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from Born to Die by Kat Frost

Chapter 10
The Warriors Three

The shouting reached my ears before we’d even reached the dusk-darkened main square.

“The Warriors Three! Look, here they come!”

“Sajia Tiet’fa! Sajia Tiet’fa! Borri Alka’ad! Paathke Hogran!”

“Protect our city, protect our kingdom!”

“All hail the heroes, the Warriors Three!”

“Please!” A woman thrust her way to the front of the crowd, earning angry glares and mutters, a baby clasped in her arms. She stepped across our path to the castle, turning the child’s face toward me. “Please, give my baby your blessing,” she pleaded. “He’s all I have now that his father’s gone, and I can’t lose him too.”

I was at the center, Borri and Paathke to my right and left and a little behind. This was a common occurrence. We were the city’s favored heroes, and they seemed to consider me something of a goddess. Perhaps it was my elf blood; still distant and mysterious, but exalted rather than hated and feared. I wasn’t sure this was any better. I was reluctant to encourage them, but the woman was desperate and I could see the despair in her eyes. There was no power in my blessing, but there was hope to these people, and anything to give them hope was better than nothing at all.

I rested a hand on the baby’s head and whispered a prayer, kissed his forehead, and straightened.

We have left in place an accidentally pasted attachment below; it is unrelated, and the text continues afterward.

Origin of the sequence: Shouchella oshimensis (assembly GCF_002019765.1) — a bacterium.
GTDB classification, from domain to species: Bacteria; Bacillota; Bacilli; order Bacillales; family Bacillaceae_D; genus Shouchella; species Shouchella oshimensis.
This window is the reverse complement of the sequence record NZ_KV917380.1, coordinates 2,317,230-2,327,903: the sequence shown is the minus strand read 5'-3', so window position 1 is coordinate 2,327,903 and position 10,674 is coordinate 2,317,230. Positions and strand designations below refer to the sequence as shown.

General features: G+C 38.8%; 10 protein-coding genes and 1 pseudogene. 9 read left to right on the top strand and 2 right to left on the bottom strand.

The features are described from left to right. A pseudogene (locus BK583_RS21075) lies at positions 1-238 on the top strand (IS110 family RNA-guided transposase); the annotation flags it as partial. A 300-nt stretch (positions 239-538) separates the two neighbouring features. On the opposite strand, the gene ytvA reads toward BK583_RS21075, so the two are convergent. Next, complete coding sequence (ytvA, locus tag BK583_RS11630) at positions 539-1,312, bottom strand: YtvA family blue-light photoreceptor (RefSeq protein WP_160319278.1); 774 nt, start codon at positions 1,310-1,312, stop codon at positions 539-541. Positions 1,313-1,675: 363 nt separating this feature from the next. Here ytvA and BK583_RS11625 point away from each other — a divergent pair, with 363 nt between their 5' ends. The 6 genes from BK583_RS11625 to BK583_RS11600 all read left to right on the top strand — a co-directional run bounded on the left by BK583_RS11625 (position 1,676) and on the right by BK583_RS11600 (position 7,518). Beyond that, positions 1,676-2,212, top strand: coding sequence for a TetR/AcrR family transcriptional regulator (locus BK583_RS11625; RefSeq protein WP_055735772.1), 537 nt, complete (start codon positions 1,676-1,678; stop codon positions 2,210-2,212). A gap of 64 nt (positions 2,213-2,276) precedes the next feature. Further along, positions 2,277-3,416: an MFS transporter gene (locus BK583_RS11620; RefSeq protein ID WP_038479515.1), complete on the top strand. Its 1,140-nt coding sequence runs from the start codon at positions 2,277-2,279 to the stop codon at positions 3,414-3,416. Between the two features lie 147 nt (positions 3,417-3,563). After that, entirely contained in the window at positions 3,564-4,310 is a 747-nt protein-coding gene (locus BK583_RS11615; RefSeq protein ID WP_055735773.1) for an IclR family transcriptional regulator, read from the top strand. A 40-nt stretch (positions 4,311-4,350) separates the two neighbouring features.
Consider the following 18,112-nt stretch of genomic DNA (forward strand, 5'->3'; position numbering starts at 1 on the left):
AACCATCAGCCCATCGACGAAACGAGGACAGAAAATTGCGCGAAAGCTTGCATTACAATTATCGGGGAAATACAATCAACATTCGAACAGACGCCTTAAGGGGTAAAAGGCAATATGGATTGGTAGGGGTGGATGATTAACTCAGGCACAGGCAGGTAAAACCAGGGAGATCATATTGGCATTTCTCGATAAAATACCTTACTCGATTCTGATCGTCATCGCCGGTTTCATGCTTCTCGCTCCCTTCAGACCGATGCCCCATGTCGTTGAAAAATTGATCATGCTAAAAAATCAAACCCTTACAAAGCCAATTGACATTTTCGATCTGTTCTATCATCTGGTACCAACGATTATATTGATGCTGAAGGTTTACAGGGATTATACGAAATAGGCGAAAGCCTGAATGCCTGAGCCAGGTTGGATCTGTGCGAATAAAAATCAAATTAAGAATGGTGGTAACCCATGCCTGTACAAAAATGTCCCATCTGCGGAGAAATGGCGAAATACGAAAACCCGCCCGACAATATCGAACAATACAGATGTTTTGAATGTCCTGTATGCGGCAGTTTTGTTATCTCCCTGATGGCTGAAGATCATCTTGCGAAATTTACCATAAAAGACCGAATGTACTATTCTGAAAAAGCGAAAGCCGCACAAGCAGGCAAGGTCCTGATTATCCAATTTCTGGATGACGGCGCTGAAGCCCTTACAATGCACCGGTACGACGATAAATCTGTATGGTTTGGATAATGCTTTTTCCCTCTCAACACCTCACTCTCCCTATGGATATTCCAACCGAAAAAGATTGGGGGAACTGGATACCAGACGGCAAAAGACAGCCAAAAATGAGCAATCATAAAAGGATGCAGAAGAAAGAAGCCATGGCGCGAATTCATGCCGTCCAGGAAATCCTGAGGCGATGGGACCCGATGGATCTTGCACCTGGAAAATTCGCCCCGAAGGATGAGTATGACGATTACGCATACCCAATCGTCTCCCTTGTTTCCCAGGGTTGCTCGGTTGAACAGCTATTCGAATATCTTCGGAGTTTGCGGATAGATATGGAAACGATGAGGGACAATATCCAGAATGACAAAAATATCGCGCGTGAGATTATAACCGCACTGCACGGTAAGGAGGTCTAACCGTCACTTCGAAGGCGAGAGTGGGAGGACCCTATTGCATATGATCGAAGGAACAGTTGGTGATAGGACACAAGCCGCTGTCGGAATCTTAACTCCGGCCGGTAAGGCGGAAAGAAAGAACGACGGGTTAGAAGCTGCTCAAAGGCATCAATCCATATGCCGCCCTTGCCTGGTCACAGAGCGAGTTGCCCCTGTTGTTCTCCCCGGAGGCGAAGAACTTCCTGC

“You will protect him better than I or any blessing of mine,” I murmured to his mother.

Her eyes widened and she stumbled back into the crowd’s embrace, dazed. So many people treated my words as prophecies in encounters like this. But the truth remained: she was his mother, and she clearly loved him – she would protect him better than me, despite the fact that so many Azurians looked to me and the Warriors Three as guardian angels to save them from their troubles.

The cheers pounded at my skull, the sea of faces swimming in and out of focus all the way to the castle gates. But like all battles, I’d learned to survive these moments. At least they weren’t fatal.

“Sajia Tiet’fa! Warriors Three!” A girl, several years younger than me, perhaps sixteen, flung herself onto her knees in front of me. She was exhausted and bedraggled, covered in dust. “Please, I need your help!”

I took her shoulder and gently urged her to her feet. “I’m not a queen,” I said. “You don’t need to kneel. What’s the matter? You look done in.”